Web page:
Trump Administration Halts Methane Regulations on Industry - Though Admitting It Would Harm Children

The Environmental Protection Agency has proposed delaying a federal air pollution rule for two years, despite acknowledging that children will be disproportionately harmed by the decision.


The regulator plans to suspend standards aimed at preventing leaks from the oil and gas industry while it reconsiders the rule, which was introduced in June 2016 under Barack Obama’s administration.

In its announcement of the proposed stay, the EPA said it “believes that the environmental health or safety risk addressed by this action may have a disproportionate effect on children.”

The EPA said, however, that any harm to children would last only for a “limited” time. “Any impacts on children’s health caused by the delay in the rule will be limited, because the length of the proposed stay is limited. The agency therefore believes it is more appropriate to consider the impact on children’s health in the context of any substantive changes proposed as part of reconsideration.”

The EPA said it had received petitions from “interested parties" to reconsider the rule, which is designed to reduce methane, a powerful greenhouse gas, and emissions that can cause smog. Oil and gas companies are required to monitor and plug any leaks from well sites and compressor stations under the regulation.

Environmental groups castigated the EPA over the delay, saying children would be at heightened risk from cancer-forming pollutants such as benzene if the rule were lifted. The regulation applies to about 18,000 oil and gas facilities in 22 states.

“It is unconscionable that this unprecedented loophole for oil and gas pollution will increase dangerous smog, methane, and cancer-causing benzene when commonsense solutions are at hand,” said Peter Zalzal, lead attorney at the Environmental Defense Fund (EDF).

Every day that these clean air safeguards are delayed, thousands of oil and gas wells across the country will emit dangerous pollution in the air, harming the health of our children.”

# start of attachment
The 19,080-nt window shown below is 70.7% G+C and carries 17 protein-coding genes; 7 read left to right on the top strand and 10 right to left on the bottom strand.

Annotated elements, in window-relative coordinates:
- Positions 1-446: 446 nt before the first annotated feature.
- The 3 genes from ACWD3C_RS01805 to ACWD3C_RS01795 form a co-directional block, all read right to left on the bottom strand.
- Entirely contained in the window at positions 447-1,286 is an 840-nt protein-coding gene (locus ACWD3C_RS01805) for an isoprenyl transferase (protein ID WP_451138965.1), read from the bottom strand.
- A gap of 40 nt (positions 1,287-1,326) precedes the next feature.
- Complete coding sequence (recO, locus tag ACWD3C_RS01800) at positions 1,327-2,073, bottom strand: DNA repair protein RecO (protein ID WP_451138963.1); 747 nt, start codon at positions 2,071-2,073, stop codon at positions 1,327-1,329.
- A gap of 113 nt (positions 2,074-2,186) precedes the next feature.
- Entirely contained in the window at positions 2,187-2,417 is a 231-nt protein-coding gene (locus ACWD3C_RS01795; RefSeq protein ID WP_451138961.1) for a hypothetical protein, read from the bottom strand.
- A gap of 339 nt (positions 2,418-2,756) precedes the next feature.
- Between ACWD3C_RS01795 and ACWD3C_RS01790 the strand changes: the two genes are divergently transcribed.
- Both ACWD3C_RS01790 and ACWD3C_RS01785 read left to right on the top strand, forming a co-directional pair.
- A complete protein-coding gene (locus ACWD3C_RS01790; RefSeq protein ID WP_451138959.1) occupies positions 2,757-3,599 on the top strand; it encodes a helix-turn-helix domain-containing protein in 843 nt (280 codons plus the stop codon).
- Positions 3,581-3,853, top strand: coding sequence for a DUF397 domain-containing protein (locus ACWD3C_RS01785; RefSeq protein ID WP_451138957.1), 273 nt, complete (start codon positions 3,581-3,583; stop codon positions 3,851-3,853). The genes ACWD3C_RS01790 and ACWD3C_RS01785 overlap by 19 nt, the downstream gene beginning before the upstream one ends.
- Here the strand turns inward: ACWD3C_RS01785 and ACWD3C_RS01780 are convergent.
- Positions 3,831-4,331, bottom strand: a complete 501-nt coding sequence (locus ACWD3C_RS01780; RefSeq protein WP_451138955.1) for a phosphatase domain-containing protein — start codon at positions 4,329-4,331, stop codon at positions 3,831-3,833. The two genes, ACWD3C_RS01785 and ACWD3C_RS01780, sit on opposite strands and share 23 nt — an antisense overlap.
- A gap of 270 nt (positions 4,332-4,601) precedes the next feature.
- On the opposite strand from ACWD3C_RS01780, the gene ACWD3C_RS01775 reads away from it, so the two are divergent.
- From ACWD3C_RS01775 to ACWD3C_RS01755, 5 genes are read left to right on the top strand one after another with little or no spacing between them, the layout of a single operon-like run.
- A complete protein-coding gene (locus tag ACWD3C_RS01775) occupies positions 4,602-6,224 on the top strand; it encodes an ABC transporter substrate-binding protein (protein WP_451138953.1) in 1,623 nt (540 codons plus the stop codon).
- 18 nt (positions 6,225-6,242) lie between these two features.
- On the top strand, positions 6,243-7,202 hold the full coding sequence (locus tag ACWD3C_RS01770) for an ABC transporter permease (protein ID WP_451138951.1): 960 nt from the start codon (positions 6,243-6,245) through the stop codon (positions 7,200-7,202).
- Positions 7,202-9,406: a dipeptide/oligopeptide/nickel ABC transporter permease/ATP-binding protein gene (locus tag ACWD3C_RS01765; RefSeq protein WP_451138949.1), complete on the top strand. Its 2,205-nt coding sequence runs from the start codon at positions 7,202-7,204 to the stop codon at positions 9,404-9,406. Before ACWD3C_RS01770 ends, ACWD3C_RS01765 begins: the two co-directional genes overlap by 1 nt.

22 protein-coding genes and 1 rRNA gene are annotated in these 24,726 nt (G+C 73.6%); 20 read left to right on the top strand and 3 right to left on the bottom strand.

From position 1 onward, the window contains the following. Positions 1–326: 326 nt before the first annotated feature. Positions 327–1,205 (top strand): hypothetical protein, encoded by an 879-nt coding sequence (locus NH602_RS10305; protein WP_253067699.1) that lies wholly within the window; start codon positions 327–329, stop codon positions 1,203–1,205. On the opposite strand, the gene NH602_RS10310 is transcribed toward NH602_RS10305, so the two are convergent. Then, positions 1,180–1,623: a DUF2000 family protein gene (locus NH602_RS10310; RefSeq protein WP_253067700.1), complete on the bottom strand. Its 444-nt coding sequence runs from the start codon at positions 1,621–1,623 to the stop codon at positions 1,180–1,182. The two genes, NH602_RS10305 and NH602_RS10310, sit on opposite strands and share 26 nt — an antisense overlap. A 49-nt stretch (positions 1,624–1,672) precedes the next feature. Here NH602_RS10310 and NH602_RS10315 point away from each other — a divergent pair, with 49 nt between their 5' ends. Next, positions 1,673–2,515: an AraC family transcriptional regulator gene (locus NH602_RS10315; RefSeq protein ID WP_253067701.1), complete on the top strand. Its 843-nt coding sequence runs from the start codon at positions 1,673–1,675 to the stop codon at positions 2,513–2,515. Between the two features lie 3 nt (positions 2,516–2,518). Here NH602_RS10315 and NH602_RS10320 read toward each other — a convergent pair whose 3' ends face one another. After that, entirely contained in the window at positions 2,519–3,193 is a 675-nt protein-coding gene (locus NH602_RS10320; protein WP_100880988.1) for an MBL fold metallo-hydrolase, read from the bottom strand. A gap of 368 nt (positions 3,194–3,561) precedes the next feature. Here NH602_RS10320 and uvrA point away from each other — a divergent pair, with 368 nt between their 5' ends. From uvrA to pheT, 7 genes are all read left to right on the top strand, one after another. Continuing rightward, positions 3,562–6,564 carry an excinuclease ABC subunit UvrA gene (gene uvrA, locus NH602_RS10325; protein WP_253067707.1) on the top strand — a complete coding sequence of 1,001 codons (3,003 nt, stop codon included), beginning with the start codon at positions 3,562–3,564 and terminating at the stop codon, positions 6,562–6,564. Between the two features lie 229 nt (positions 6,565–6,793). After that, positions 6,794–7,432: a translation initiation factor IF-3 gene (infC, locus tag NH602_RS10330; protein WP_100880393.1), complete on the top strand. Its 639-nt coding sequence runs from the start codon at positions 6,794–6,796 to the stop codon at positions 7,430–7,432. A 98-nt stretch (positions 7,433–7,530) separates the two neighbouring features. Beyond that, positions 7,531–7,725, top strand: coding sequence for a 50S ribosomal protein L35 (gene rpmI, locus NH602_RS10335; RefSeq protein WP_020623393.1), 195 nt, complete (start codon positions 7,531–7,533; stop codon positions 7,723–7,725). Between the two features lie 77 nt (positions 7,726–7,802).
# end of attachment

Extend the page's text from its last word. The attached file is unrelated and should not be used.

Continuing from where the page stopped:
The EDF, along with other green groups, is already suing the EPA over its decision last week to delay the oil and gas standards for three months. This delay is now set to stretch to 2019, following a period of public comment and a final EPA decision.

“This isn’t simply mean-spirited, it’s a deliberate attempt to benefit the oil and gas industry at the expense of our public health,” said Joanne Spalding, chief climate counsel at the Sierra Club“Delaying the implementation of the standards last week was illegal and extending that 90-day stay to two years is equally invalid.”

The proposed delay is the latest in a string of decisions by the EPA administrator Scott Pruitt to either halt or scrap pollution rules, often following requests from fossil fuel companies. Pruitt has said that “regulations need to be regular” and has warned of the economic cost of environmental rules upon sectors such as coal.

In April, Pruitt paused an Obama-era regulation that prevents the dumping of toxic materials such as arsenic and mercury into public waterways.

He has also sidelined emissions standards for landfill sites, given states more time to come up with a plan to combat ozone pollution and withdrawn a request that oil and gas operators produce information on emissions from drilling sites.d parties” to reconsider the rule, which is designed to reduce methane, a powerful greenhouse gas, and emissions that can cause smog. Oil and gas companies are required to monitor and plug any leaks from well sites and compressor stations under the regulation.

Environmental groups castigated the EPA over the delay, saying children would be at heightened risk from cancer-forming pollutants such as benzene if the rule were lifted. The regulation applies to about 18,000 oil and gas facilities in 22 states.

“It is unconscionable that this unprecedented loophole for oil and gas pollution will increase dangerous smog, methane, and cancer-causing benzene when commonsense solutions are at hand,” said Peter Zalzal, lead attorney at the Environmental Defense Fund (EDF).

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